News and Commentary Archive

Explore recent scientific discoveries and news as well as CLBB events, commentary, and press.

Mission

The speed of technology in neuroscience as it impacts ethical and just decisions in the legal system needs to be understood by lawyers, judges, public policy makers, and the general public. The Massachusetts General Hospital Center for Law, Brain, and Behavior is an academic and professional resource for the education, research, and understanding of neuroscience and the law. Read more

‘Why the Innocent Plead Guilty’: An Exchange

By Nancy Gertner | The New York Review of Books | January 8, 2015 issue

In response to Judge Jed Rakoff’s piece “Why Innocent People Plea Guilty” in The New York Review of Books, CLBB faculty, former Federal Judge, and Harvard Law School Professor Nancy Gertner submitted the following letter to the editor. Gertner targets threats, coercion, and prosecutorial power as reasons innocent people plead guilty.

To the Editors:

Judge Jed S. Rakoff’s article “Why Innocent People Plead Guilty” is spot on, but doesn’t go far enough. True, we have a federal plea system, not a trial system. True, to call the process “plea bargaining” is a cruel misnomer. There is nothing here remotely like fair bargaining between equal parties with equal resources or equal information. The prosecutors’ power—as Judge Rakoff describes—is extraordinary, far surpassing that of prosecutors of years past, and in most cases, far surpassing the judge’s. Judge John Gleeson, a federal judge of the Eastern District of New York, made this clear during a case involving a charge for which there is a mandatory minimum sentence. As a result of the prosecutor’s decision to charge the defendant with an offense for which there is a mandatory minimum sentence, no judging was going on about the sentence. The prosecutor sentenced the defendant, not the judge, with far less transparency and no appeal.

Indeed, there were times during my seventeen-year tenure on the federal bench in Massachusetts that inquiring of a defendant as to the voluntariness of his guilty plea felt like a Kabuki ritual. “Has anyone coerced you to plead guilty,” I would ask, and I felt like adding, “like thumbscrews or waterboarding? Anything less than that—a threatened tripling of your sentence should you go to trial, for example—doesn’t count.” Continue reading »

Young people’s brain development gives us window for change

By Marc Schindler | Juvenile Justice Information Exchange | December 18, 2014

Marc Schindler

Marc Schindler

We know more today than ever before about what makes young people tick. The field of juvenile justice has benefited from a wealth of serious research on adolescent development and brain science, in part thanks to the groundbreaking scholarship from the MacArthur Foundation’s Research Network on Adolescent Development and Juvenile Justice, which began in 1997.

And during this week’s ninth annual MacArthur Models for Change conference, it was clear that this information and the initiative’s work have influenced how we talk and think about young people and juvenile justice.

There has been much progress in juvenile justice reform over the past decade, including 45 percent fewer young people confined and policy changes in 24 states to reduce the number of youths transferred to adult court or housed in adult facilities.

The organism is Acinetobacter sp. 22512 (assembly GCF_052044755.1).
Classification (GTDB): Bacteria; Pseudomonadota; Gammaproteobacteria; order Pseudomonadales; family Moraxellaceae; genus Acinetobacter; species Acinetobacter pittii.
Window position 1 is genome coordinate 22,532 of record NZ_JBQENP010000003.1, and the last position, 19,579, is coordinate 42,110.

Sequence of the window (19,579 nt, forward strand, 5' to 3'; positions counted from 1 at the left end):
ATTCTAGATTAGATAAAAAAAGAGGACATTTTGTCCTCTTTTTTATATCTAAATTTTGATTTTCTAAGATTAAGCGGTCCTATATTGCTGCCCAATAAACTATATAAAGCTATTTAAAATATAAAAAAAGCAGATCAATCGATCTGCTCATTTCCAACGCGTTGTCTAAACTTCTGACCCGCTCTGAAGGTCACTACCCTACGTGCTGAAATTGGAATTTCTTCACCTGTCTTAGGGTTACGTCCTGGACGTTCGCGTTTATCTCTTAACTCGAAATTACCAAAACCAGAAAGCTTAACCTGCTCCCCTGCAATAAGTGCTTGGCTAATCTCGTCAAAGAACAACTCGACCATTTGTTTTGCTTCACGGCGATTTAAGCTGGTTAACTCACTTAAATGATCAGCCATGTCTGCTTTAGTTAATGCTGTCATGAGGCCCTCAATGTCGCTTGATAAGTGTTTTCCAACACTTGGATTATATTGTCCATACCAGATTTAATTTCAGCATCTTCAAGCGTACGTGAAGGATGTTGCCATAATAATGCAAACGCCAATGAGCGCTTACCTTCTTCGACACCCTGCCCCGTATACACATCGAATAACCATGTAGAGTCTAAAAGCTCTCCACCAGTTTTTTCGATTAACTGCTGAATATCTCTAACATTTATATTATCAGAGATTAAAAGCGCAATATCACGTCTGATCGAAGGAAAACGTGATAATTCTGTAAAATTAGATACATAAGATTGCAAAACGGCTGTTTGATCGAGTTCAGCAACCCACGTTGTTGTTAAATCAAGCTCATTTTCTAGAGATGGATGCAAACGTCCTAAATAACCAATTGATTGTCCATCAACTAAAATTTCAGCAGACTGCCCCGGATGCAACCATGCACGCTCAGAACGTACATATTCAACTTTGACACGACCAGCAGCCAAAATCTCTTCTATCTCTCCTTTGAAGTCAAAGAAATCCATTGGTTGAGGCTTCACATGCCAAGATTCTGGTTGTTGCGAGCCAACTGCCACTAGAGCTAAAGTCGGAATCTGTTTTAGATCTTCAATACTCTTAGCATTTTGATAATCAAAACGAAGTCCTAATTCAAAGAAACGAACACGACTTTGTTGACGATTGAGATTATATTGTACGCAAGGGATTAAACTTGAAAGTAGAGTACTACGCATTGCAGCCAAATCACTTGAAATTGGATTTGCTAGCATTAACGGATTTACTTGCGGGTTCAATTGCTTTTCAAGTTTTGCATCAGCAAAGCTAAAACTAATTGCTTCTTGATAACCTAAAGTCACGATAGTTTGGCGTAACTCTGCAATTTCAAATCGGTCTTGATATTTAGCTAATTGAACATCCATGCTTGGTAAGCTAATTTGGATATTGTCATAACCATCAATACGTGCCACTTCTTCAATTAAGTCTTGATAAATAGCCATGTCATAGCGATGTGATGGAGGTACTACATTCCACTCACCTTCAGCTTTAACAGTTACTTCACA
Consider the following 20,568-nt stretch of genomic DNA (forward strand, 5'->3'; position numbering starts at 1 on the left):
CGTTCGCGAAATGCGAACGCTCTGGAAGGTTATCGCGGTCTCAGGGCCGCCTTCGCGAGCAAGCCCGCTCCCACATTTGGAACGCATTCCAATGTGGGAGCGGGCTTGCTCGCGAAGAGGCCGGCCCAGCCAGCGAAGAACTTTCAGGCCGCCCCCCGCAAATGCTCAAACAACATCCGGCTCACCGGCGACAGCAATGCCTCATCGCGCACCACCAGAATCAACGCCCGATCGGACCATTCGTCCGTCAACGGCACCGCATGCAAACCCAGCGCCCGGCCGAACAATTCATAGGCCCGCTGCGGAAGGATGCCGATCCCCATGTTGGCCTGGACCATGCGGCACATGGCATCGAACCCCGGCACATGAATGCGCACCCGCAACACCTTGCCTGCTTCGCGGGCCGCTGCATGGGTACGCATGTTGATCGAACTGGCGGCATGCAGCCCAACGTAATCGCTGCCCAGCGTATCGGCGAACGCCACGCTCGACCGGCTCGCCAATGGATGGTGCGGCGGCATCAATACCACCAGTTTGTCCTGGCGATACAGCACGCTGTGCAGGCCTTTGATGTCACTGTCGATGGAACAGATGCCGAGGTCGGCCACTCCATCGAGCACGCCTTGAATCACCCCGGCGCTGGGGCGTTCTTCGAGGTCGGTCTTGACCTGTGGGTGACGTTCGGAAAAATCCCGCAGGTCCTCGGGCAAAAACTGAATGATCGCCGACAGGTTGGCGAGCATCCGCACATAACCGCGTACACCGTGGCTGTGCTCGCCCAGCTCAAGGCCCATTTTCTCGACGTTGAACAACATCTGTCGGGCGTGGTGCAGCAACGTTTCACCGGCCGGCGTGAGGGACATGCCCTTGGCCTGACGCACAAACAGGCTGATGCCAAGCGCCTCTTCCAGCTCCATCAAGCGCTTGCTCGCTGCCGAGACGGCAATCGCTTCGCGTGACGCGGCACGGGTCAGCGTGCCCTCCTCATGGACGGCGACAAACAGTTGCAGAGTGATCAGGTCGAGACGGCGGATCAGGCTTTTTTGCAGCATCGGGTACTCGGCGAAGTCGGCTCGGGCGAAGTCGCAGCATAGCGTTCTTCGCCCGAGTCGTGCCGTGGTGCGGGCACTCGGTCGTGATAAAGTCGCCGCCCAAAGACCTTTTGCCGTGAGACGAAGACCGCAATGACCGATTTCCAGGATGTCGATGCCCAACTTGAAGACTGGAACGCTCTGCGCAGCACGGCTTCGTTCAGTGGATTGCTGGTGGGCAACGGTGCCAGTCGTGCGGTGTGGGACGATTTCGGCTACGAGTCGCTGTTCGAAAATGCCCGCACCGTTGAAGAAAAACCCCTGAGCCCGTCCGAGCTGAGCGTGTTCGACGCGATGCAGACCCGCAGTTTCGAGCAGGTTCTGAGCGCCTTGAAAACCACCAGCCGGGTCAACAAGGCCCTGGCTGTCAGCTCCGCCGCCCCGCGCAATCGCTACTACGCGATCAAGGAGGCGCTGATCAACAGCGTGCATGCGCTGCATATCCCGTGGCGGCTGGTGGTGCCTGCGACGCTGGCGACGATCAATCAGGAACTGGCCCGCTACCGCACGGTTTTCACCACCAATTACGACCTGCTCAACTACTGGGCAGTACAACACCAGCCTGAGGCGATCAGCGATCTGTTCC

However, clearly we still have a long way to go in translating this research into practice. Continue reading »

Justices to decide if a ban on life terms for juveniles applies retroactively

By Adam Liptak | The New York Times | December 12, 2014

WASHINGTON — The Supreme Court agreed to decide on Friday whether a decision it made in 2012 barring mandatory life-without-parole sentences for juvenile killers must be applied retroactively.

The case concerns George Toca, a Louisiana man who was 17 in 1984 when, according to witnesses, he fatally shot a friend during a botched armed robbery. Mr. Toca was convicted of second-degree murder and automatically sentenced to life in prison without the possibility of parole, as required by Louisiana law.

Continue reading »

Scientists Chart Spinal Circuitry Responsible for Chronic Pain

Scicasts | December 9, 2014

Pain typically has a clear cause – but not always. When a person touches something hot or bumps into a sharp object, it’s no surprise that it hurts. But for people with certain chronic pain disorders, including fibromyalgia and phantom limb pain, a gentle caress can result in agony.

In a major breakthrough, a team led by researchers at the Salk Institute and Harvard Medical School have identified an important neural mechanism in the spinal cord that appears to be capable of sending erroneous pain signals to the brain. Continue reading »

Why Painful Memories Linger

Christopher Wanjek | Live Science | December 8, 2014

Memories of traumatic events can be hard to shake, and now scientists say they understand why. Studies on laboratory rats have revealed, for the first time, the brain mechanism that translates unpleasant experiences into long-lasting memories.

The findings support a 65-year-old hypothesis called Hebbian plasticity. This idea states that in the face of trauma, such as watching a dog sink its teeth into your leg, more neurons in the brain fire electrical impulses in unison and make stronger connections to each other than under normal situations. Stronger connections make stronger memories. Continue reading »